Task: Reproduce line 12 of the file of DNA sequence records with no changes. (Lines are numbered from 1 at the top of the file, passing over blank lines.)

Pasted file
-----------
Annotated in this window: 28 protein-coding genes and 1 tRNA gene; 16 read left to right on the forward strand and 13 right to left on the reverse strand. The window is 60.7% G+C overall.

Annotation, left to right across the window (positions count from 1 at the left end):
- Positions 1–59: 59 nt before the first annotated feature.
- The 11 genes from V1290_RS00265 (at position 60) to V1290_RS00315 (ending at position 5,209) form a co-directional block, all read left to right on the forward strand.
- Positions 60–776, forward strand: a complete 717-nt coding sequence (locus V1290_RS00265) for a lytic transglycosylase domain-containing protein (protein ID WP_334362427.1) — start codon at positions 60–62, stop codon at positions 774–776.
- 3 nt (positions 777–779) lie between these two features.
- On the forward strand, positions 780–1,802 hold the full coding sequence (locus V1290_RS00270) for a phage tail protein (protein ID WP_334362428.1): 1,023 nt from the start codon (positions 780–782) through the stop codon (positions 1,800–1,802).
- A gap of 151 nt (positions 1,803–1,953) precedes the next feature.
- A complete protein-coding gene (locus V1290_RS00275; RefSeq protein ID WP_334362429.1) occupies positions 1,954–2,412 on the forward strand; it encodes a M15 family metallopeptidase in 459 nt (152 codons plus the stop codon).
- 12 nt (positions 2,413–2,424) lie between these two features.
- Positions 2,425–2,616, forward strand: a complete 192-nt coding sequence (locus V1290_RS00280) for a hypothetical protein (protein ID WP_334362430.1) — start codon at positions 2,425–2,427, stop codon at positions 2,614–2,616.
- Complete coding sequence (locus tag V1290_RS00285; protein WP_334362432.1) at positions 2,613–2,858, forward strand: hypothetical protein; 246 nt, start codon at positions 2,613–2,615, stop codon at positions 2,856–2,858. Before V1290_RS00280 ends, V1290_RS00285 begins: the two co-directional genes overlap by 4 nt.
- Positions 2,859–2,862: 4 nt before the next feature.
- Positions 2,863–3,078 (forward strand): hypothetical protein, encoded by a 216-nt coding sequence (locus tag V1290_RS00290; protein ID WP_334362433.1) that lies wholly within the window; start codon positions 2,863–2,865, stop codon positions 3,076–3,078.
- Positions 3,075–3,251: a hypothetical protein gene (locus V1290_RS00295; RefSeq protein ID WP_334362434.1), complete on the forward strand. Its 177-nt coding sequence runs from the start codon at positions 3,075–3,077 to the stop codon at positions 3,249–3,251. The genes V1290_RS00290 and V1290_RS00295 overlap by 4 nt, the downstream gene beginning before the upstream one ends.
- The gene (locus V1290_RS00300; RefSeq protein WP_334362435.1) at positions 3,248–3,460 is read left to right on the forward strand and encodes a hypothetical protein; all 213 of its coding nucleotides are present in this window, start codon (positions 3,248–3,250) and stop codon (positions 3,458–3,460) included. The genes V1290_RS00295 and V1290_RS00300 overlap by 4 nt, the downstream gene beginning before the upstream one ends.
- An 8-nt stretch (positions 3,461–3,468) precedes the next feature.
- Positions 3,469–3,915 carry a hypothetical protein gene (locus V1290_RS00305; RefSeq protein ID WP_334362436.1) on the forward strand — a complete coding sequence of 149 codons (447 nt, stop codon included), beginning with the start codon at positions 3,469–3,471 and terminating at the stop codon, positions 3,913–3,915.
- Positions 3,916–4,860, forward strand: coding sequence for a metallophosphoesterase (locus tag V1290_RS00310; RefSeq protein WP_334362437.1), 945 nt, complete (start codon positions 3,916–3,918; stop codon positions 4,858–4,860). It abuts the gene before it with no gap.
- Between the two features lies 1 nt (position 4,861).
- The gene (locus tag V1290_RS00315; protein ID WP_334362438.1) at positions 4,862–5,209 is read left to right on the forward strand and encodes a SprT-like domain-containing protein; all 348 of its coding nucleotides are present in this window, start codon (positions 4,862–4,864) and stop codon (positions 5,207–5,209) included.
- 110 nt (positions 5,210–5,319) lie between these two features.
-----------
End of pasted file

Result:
- Complete coding sequence (locus tag V1290_RS00285; protein WP_334362432.1) at positions 2,613–2,858, forward strand: hypothetical protein; 246 nt, start codon at positions 2,613–2,615, stop codon at positions 2,856–2,858. Before V1290_RS00280 ends, V1290_RS00285 begins: the two co-directional genes overlap by 4 nt.